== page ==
Published online by Cambridge University Press: 03 May 2011
Wireless cellular networks have to be designed and deployed with unavoidable constraints on the limited radio resources such as bandwidth and transmit power. With the boom in the number of new users and the introduction of new wireless cellular services that require a large bandwidth or data rate, the demand for these resources, however, is rising exponentially. Finding a solution to meet this increasing demand with the available resources is a challenging research problem. The primary objective of such research is to find solutions that can improve the capacity and utilization of the radio resources that are available to the service providers. Based on the concept of relay channels, cooperative communication has been found to greatly enhance the performance of a resource-constrained wireless network. It can achieve benefits similar to those of the multipleinput multiple-output (MIMO) system without the need for multiple antennas at each node. By allowing users to cooperate and relay each other's messages to the destination, cooperative communication also improves the transmission quality. Because of the limited power and bandwidth resources of the cellular networks and the multipath fading nature of the wireless channels, the idea of cooperation is particularly attractive for wireless cellular networks.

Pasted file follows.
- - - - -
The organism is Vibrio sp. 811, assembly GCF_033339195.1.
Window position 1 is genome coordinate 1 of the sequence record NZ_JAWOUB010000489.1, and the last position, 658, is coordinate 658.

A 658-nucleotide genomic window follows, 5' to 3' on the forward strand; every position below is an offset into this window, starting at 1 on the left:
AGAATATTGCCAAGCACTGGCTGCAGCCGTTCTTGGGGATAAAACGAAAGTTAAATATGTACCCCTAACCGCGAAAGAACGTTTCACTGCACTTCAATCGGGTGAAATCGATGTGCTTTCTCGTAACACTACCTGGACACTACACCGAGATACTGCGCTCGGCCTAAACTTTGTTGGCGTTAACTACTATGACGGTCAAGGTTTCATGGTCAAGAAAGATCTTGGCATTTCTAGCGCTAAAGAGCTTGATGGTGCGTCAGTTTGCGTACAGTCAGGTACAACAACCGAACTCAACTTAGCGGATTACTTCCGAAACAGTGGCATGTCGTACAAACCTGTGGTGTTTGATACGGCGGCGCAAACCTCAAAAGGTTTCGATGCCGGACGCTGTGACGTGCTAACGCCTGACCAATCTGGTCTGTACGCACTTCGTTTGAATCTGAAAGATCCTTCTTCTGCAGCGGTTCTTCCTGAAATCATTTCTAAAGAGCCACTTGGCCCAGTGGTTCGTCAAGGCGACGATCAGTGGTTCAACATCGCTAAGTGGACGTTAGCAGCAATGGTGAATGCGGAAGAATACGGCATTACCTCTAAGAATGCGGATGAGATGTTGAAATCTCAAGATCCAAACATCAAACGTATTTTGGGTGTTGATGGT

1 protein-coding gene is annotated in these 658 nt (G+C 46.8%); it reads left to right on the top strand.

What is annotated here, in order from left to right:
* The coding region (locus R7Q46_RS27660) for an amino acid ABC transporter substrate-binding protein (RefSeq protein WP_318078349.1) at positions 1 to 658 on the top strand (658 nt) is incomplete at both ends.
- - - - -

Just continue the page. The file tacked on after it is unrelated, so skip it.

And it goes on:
Proposed cooperative schemes or strategies, such as decode-and-forward (DF), amplify-and-forward (AF), and coded cooperation, usually involve two steps of operation.